Teen drug use is on the rise, especially in high-risk urban areas. According to a new study, however, teens often do not voluntarily disclose illicit drug use, even when they know they will undergo a drug test. The study, “Just Say ‘I Don’t’: Lack of Concordance Between Teen Self-Report and Biological Measures of Illicit Drug Use,” is published in the November print issue of Pediatrics (published online Oct. 25).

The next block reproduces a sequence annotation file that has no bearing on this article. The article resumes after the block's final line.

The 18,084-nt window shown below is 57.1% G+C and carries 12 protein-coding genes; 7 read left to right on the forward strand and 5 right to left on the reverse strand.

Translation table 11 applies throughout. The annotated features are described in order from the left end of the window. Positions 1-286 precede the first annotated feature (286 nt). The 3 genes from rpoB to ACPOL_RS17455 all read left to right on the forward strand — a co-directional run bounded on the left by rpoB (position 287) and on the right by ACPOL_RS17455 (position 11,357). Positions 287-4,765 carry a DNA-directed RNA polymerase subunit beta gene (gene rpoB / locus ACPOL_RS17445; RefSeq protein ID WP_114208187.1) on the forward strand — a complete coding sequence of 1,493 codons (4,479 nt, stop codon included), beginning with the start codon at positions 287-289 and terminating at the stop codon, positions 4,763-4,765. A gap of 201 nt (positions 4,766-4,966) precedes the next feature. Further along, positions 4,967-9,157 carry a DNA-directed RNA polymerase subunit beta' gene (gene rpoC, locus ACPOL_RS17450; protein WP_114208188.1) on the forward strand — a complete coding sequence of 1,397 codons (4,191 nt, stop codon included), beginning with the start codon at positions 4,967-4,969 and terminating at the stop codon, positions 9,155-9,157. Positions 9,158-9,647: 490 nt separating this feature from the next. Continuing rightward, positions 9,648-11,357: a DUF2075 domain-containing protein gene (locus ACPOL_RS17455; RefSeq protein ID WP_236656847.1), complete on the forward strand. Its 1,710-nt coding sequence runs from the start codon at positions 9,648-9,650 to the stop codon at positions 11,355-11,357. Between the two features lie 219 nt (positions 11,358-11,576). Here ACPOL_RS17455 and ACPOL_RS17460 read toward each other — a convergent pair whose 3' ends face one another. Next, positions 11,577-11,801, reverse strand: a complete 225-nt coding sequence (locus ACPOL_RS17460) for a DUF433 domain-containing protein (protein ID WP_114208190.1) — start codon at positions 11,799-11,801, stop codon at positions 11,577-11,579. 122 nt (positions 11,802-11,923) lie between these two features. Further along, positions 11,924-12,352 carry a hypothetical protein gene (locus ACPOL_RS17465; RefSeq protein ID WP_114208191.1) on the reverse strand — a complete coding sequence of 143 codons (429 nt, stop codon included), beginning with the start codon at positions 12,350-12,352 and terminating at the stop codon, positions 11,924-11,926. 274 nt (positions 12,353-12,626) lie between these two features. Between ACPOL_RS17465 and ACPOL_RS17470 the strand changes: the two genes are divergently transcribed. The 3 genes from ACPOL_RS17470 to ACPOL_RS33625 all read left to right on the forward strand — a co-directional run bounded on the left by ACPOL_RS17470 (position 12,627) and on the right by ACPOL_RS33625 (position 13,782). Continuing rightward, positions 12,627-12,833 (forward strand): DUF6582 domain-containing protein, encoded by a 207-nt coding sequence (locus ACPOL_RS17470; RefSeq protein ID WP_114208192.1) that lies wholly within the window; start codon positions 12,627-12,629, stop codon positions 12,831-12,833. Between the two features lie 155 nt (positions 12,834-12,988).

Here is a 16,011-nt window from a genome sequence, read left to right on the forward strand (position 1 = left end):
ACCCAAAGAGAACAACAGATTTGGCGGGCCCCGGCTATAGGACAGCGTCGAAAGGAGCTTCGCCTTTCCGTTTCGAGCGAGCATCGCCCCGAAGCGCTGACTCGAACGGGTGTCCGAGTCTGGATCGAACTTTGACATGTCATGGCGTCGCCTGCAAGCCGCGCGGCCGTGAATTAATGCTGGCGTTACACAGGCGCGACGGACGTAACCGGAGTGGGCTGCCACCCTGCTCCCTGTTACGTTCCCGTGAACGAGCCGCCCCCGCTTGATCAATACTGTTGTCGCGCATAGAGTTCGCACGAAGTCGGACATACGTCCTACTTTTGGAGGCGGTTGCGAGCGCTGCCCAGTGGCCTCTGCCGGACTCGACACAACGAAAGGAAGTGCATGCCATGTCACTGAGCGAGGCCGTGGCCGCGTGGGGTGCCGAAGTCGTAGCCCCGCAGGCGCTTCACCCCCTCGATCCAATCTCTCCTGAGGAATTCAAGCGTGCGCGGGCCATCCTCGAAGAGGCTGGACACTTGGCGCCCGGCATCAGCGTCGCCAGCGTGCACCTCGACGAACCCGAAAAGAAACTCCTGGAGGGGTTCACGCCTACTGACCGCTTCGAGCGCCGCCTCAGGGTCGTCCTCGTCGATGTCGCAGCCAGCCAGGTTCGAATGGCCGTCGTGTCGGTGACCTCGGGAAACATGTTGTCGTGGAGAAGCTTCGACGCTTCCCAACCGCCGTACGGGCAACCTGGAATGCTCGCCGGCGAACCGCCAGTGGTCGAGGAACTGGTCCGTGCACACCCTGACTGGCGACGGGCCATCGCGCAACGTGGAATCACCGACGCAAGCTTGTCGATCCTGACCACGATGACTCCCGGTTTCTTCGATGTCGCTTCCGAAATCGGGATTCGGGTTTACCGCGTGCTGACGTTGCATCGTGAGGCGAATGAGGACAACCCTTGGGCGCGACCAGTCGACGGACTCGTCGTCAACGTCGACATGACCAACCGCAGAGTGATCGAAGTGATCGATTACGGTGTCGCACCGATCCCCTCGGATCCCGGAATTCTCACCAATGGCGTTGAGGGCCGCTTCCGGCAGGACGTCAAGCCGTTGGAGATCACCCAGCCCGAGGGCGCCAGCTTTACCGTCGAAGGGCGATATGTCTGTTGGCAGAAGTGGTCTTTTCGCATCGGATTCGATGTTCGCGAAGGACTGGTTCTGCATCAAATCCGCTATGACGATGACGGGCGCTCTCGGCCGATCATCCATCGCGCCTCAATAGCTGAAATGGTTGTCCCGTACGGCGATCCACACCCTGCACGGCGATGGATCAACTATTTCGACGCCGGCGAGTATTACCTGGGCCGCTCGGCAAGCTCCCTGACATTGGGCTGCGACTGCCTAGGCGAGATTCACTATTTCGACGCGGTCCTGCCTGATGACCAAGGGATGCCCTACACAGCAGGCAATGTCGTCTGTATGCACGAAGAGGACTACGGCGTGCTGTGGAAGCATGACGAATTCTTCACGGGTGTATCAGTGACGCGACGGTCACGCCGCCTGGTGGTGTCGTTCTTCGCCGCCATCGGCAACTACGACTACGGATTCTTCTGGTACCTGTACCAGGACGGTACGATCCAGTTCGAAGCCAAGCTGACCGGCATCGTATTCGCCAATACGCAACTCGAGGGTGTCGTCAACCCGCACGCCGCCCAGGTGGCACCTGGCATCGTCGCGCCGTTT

Researchers confidentially surveyed more than 400 high-risk urban teens and their parents in one of the first large, nonclinical biological testing studies. After asking about drug use in a questionnaire, researchers tested teens’ hair samples. Teens were 52 percent more likely to test positive for cocaine in their hair samples than they were to report using cocaine on the questionnaires. Like their teens, parents significantly underreported their own cocaine use. Parents were 6.5 times more likely to test positive for cocaine use in a hair sample, and 5.5 times more likely to test positive for opiates, than they were to report using these drugs in the questionnaire. Parents also underidentified their teen’s drug use, leading researchers to believe that methods of testing other than self- or parent-report should be considered when estimating teen drug-use prevalence.